By Julia Jun
Photo courtesy of Chinese New Year by Stefano Borghi Cartier, Creative Commons License
2023 is the Year of the Rabbit, and people are ready to celebrate! Lunar New Year, also known as Spring Festival or Chinese New Year, is the single most important holiday in China and many Asian countries. Stretching as far back as nearly 3,500 years ago according to Chinese history, Lunar New Year is celebrated during the second new moon after the winter solstice. But this year is unlike any other, because China has finally waived their strict Zero-COVID Policy and people all over the country are rushing to meet relatives and friends. According to CNN, “China’s Ministry of Transport estimates over 2 billion passenger trips will take place during the 40-day Lunar New Year season as people across the country return to their hometowns for family reunions for the first time without domestic travel restrictions since the start of the pandemic over three years ago.” On the eve of the Lunar New Year, more than 26 million people were recorded to have been traveling on passenger trips, 4 million people of which traveled by train and nearly a million by plane.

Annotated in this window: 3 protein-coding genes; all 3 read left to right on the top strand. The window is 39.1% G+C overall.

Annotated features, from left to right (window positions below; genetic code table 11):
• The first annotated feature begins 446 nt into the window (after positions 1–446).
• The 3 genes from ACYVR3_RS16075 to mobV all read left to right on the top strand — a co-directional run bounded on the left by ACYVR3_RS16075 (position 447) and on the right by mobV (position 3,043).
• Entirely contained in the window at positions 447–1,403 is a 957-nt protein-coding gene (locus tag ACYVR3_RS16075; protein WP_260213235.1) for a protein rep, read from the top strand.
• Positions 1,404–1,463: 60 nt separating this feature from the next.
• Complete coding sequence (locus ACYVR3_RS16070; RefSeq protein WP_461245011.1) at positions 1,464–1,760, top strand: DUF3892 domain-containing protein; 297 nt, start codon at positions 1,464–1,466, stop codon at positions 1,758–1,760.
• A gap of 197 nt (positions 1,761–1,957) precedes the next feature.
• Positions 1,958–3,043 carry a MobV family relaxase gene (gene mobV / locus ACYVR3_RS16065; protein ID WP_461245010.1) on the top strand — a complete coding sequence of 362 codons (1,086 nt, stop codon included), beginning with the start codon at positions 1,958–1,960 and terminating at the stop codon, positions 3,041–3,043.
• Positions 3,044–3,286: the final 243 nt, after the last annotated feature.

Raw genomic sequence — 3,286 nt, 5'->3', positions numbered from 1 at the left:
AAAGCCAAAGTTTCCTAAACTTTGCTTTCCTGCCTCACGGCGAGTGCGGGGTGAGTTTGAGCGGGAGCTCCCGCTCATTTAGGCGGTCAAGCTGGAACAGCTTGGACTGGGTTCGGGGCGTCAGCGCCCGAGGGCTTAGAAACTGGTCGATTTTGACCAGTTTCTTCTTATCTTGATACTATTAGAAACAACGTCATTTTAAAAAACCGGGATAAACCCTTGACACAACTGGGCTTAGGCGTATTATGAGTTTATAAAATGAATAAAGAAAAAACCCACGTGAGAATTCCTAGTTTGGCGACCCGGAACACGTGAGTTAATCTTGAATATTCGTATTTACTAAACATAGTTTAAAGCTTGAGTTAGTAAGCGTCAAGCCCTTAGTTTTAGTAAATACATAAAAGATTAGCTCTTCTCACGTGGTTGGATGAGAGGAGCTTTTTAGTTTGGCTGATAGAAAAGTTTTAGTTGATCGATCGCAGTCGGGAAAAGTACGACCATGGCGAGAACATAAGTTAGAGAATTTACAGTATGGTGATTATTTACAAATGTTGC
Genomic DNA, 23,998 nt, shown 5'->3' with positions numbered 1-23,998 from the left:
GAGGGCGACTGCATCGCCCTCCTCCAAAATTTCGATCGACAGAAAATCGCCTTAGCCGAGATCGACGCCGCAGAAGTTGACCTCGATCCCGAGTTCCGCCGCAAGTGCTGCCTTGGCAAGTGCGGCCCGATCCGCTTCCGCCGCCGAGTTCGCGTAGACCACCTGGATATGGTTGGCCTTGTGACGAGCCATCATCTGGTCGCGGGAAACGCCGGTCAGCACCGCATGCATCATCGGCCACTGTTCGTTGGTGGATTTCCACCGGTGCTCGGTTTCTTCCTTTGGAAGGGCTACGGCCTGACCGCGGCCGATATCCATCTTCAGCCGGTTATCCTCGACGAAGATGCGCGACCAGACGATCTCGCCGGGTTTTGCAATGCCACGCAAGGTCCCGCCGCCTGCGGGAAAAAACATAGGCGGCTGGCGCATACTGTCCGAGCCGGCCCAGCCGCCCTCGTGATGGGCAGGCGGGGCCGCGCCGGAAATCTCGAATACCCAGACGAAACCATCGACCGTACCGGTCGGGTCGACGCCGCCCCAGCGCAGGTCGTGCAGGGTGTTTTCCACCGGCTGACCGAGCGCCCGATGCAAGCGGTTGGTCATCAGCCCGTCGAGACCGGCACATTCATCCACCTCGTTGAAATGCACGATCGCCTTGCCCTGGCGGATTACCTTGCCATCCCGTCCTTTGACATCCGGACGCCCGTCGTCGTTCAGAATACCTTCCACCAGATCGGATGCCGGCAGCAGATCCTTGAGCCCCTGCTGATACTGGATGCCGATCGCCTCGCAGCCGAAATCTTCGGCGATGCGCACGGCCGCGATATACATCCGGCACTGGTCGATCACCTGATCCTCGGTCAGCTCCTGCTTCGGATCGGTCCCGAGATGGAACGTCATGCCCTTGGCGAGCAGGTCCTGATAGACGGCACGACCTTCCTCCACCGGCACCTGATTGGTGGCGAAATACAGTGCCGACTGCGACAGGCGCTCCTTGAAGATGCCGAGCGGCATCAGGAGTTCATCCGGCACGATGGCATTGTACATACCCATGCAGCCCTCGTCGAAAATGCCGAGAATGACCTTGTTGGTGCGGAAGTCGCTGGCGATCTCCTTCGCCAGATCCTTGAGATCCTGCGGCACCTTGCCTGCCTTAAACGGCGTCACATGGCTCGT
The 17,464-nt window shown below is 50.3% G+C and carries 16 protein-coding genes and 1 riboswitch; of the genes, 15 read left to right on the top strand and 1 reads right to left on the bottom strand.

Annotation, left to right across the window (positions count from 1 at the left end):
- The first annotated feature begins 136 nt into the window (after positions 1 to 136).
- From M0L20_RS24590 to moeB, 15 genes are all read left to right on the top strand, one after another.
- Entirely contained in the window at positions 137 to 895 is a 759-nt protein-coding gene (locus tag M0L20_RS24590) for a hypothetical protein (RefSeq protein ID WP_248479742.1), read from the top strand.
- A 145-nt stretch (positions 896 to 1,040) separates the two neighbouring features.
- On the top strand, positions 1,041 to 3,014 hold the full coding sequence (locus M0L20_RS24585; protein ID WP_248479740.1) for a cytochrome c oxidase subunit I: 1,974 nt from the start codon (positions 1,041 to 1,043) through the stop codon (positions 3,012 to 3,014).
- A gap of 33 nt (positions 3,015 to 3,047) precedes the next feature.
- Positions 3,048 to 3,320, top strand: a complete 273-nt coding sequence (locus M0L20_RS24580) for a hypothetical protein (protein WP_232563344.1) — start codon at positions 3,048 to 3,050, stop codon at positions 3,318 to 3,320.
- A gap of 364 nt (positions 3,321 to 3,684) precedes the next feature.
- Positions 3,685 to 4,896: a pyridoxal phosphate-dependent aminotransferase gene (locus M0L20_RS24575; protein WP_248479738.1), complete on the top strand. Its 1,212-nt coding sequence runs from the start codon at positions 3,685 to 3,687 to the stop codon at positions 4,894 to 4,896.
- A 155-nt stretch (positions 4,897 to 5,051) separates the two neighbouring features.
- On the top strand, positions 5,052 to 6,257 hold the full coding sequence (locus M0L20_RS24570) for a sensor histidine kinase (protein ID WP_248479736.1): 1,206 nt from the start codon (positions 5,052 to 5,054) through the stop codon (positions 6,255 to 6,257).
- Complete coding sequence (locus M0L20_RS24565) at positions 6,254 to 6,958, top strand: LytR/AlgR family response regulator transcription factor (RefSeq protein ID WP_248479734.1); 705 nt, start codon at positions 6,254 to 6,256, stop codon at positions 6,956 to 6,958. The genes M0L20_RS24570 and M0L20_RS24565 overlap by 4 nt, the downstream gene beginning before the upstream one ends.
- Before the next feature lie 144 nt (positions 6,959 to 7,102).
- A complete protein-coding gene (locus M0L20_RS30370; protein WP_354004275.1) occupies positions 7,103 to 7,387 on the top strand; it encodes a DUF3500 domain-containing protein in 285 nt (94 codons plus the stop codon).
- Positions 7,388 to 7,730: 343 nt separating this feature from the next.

China’s economy has not fared well due to COVID. Just a week before, COVID policies regarding traveling were extremely strict. According to ABC news, China’s National Bureau of Statistics, “showed that China’s economy was buckling under the zero-COVID restrictions, missing Beijing’s target of 5.5% annual growth, collapsing to only 3% from 8.4% in 2021, the slowest since the 1970s apart from the first year of the pandemic.” As a result of both public discontent and economic disparity, China is slowly starting to return to its pre-COVID norms. With a population of 1.4 billion people, there are too many variables and scenarios where things can go wrong. WEBMD states, “The World Health Organization says China is under-representing the severity of the current outbreak,” and, “International health experts predict at least 1 million COVID-related deaths in China this year.” With China’s declining population and extremely low birth rates, such a huge number of deaths is definitely not economically beneficial and will only contribute to the decreasing population.
Since 2019, this will be the first year where Lunar New Year festivals will be held without many restrictions. With millions traveling from hometowns to their beloved, New Year’s this year will undoubtedly be a special holiday for everyone. While it is definitely a joyous event for many, officials are worried as they anticipate another COVID wave after lifting all previous restrictions.